If you walk into Intersection for the Arts before Jessica Hagedorn's play, which makes its world premiere this week with the Campo Santo theater company, you'll see a run-down apartment covered by a fire escape, scaffolding, and a long pole -- the main prop in a hot striptease to come. In spite of that, and although Hagedorn's Stairway to Heaven does include a touch of Led Zeppelin in the sound design (and title, of course), it's definitely not a rock 'n' roll story. Rather, it's about an immigrant woman named Nena who lives in the Tenderloin and crosses paths with four different souls -- her twin sister, a homeless Desert Storm veteran, a stripper, and a strip-club owner -- as she tells the sordid tale of her life. "[Hagedorn's] narrative style is purposely elliptical," says Campo Santo actor Sean San José, who speaks of the Filipina novelist/playwright's signature approach as being nonlinear, poetic, and raw. "It's all very real-life stuff. She sets it in the Tenderloin, and it really comes out of that world."
The piece, says San José (who plays Mickey the war vet), is about desperate people finding ways to communicate, and the "conflicts of being an immigrant and being exoticized, and defending that and embracing that all at once." Though Zepheads should get a kick out of the rock element, the soundscape also includes a mix of indigenous tunes from singers and drummers who hail from Lake Sebu in the Philippines. Stairway opens Thursday at 8 p.m. at Intersection for the Arts, 446 Valencia (at 16th Street), S.F. Tickets are $9-15; call 626-3311 or visit www.theintersection.org.
-- Karen Macklin
The upswing of interest in all things vintage has taken hold of old-fashioned Latin American music. Trio Los Panchos packs houses with its famous boleros, a sound honed in Mexico in the 1940s. Named after a revolutionary (guess who), the group is most famous for tunes abuela and abuelo might have danced to when they were courtin', among them the megahit "Besame Mucho." Its song list also features tangos and cumbias. The current lineup includes Gaby Vargas Aguilar, son of original Pancho Alfredo "El Guero" Gil. The trio goes on at 8 p.m. Fridays and Saturdays, 3 and 8 p.m. Sundays, at the Brava Theater Center, 2789 24th St. (at York), S.F. Admission is $24-35; call 647-2822 or visit www.brava.org.
-- Hiya Swanhuyser
Good for What Ails You
Well gives drama a checkup
These days it's a rare soul who doesn't have at least one regular prescription -- anti-depression meds, cholesterol-lowering drugs, arthritis pain pills. Have we become a nation of sickies and feebs, or what? In playwright/performer Lisa Kron's Well, our preoccupation with health is roundly satirized, as Kron attempts to uncover the genesis of the illness that forced her into a lengthy stay in a Chicago allergy clinic. But she finds an even more fruitful source of gibes in the process of dramatizing her memories, as she allows her actors to interrupt and criticize her autobiographical flashbacks and turns what could have been a straightforward narrative into a sly commentary on the difficulty of deconstructing one's own past. Well previews tonight at 8 (and runs through March 13) at the Geary Theater, 415 Geary (at Mason), S.F. Admission is $11-68; call 749-2228 or visit www.act-sfbay.org.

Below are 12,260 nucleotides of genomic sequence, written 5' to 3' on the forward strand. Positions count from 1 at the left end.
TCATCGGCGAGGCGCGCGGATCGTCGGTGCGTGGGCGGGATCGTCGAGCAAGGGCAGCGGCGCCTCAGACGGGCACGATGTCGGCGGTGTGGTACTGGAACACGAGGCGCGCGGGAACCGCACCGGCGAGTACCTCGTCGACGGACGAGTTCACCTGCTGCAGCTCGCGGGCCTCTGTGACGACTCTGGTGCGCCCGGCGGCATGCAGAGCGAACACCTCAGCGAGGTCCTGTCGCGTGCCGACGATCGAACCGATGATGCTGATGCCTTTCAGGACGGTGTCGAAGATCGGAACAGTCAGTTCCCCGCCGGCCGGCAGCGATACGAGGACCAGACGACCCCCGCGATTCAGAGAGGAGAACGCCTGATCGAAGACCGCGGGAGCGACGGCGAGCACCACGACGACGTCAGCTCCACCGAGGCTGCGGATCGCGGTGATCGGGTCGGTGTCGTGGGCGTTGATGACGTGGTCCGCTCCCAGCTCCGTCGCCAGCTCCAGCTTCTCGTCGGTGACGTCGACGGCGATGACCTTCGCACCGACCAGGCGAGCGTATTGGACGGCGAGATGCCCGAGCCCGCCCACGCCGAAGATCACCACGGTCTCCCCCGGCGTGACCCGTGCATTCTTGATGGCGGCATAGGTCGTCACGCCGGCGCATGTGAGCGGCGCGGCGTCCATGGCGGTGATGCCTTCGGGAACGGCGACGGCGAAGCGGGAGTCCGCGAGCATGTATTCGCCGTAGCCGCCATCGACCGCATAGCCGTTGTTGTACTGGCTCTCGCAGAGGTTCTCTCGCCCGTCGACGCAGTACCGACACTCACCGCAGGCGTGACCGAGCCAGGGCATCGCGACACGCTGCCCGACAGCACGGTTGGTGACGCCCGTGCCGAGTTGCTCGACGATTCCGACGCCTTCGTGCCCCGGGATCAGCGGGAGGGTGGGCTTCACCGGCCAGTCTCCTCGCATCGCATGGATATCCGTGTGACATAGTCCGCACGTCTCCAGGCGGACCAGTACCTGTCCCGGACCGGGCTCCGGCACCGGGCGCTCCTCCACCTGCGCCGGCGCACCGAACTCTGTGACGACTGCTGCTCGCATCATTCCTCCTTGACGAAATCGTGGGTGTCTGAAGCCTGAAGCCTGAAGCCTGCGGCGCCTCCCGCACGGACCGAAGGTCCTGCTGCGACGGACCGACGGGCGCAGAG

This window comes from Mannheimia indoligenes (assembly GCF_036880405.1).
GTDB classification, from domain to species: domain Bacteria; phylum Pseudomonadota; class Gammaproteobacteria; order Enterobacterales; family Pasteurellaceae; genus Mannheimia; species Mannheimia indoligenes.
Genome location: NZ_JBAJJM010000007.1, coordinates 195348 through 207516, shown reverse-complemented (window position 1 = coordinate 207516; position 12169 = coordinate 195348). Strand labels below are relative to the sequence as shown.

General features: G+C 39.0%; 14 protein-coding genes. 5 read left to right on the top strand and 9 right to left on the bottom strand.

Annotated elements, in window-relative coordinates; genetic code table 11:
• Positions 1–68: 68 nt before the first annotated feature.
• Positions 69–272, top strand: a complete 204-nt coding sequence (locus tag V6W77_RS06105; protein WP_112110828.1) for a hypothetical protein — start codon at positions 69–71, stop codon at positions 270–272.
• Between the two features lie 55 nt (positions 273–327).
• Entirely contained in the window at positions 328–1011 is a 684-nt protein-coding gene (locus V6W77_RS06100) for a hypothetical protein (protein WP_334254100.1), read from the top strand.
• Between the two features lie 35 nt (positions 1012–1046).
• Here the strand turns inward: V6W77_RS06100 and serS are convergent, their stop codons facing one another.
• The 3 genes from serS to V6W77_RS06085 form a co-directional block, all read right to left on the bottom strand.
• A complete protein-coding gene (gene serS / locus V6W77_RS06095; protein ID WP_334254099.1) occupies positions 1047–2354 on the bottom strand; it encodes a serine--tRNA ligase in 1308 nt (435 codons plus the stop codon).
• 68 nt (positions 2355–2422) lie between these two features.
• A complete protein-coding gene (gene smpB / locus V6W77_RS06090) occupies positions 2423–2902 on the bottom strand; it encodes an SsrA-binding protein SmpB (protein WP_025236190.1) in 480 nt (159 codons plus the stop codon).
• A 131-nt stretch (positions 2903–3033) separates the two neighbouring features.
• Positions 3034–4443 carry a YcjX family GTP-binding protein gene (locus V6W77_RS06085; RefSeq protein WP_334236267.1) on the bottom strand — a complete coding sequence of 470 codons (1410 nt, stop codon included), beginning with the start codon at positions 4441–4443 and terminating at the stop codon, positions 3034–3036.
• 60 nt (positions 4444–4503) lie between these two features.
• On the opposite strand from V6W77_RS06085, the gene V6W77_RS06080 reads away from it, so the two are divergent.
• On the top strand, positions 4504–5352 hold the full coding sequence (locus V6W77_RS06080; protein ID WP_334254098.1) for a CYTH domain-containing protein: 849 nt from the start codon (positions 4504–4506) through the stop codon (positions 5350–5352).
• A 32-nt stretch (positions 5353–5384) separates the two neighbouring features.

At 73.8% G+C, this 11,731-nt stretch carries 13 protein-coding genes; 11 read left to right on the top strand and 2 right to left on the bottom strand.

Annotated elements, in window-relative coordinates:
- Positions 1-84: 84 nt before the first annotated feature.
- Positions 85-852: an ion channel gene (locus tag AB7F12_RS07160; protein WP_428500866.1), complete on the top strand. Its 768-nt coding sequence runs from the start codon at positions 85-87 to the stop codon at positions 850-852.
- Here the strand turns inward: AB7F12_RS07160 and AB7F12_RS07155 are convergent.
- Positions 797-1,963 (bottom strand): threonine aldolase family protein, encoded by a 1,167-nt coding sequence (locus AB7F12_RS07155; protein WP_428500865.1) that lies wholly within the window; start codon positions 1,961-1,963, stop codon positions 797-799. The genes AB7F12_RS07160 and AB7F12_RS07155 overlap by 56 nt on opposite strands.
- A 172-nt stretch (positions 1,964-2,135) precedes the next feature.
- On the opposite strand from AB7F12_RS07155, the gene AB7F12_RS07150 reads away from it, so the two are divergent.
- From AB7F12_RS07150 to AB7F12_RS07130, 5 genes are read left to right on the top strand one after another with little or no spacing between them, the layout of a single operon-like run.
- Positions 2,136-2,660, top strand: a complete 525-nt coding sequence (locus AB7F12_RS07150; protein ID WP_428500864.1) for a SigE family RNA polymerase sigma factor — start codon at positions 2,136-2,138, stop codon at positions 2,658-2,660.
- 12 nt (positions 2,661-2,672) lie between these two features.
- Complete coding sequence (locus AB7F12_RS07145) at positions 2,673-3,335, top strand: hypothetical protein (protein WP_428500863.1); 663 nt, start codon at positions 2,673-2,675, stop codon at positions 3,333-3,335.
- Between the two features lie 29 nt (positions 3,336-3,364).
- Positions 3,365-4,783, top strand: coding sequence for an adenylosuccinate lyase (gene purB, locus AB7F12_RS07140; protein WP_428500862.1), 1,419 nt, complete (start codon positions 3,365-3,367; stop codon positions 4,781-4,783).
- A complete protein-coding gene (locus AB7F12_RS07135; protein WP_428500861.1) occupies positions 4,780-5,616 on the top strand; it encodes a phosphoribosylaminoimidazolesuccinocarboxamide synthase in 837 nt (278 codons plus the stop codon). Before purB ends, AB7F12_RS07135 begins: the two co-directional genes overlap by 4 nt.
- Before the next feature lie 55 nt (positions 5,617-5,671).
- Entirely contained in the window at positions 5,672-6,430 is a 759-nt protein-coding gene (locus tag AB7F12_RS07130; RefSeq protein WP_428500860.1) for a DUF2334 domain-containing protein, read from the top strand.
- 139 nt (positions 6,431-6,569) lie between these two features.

-- Joyce Slaton
Steps to Take
Dancing the weekend away
The dizzying array of talent at the Black Choreographers Festival: Here & Now may be daunting, but don't worry: You can do it! You can see the whole weekend's worth of programming. Choreographic superstars like Joanna Haigood and multitalented Robert Henry Johnson make it easy. Haigood's fantastical aerial work with Zaccho Dance Theater is some of the Bay Area's most innovative, taking place in unusual spots and commenting on structure, culture, and community. Izzie Award winner Johnson also ranks high in aficionados' esteem; a little bird told us he'll be presenting new work here. And those are only the two we know best: The festival includes work by Kendra Kimbrough, Reginald Ray-Savage, Teela Shine & Corey Harris, and Naomi & Zak Diouf. The feet move starting at 8 p.m. Friday at the Project Artaud Theater, 450 Florida (at 17th Street), S.F. Admission is $10-20; call (510) 801-4523 or visit www.artaud.org.
-- Hiya Swanhuyser
Something About Mary
Even if you're not wild about country music's drawl, you have to admit it's cool that those ditties almost always tell a story about people you can relate to: tired waitresses, cheated-upon husbands, guys who just can't catch a break. Mary Gauthier's rivetingly downbeat music, filled with vignettes from her own formerly down-and-out life and those of her loser friends, boasts tales you might hear from street-corner panhandlers -- anecdotes about sleeping under bridges, getting dope-sick in public toilets, celebrating an 18th birthday in jail. Gauthier opens for Nanci Griffith & the Blue Moon Orchestra tonight at 8 at the Fillmore, 1805 Geary (at Fillmore), S.F. Admission is $26.50; call 346-6000 or visit www.thefillmore.com.
-- Joyce Slaton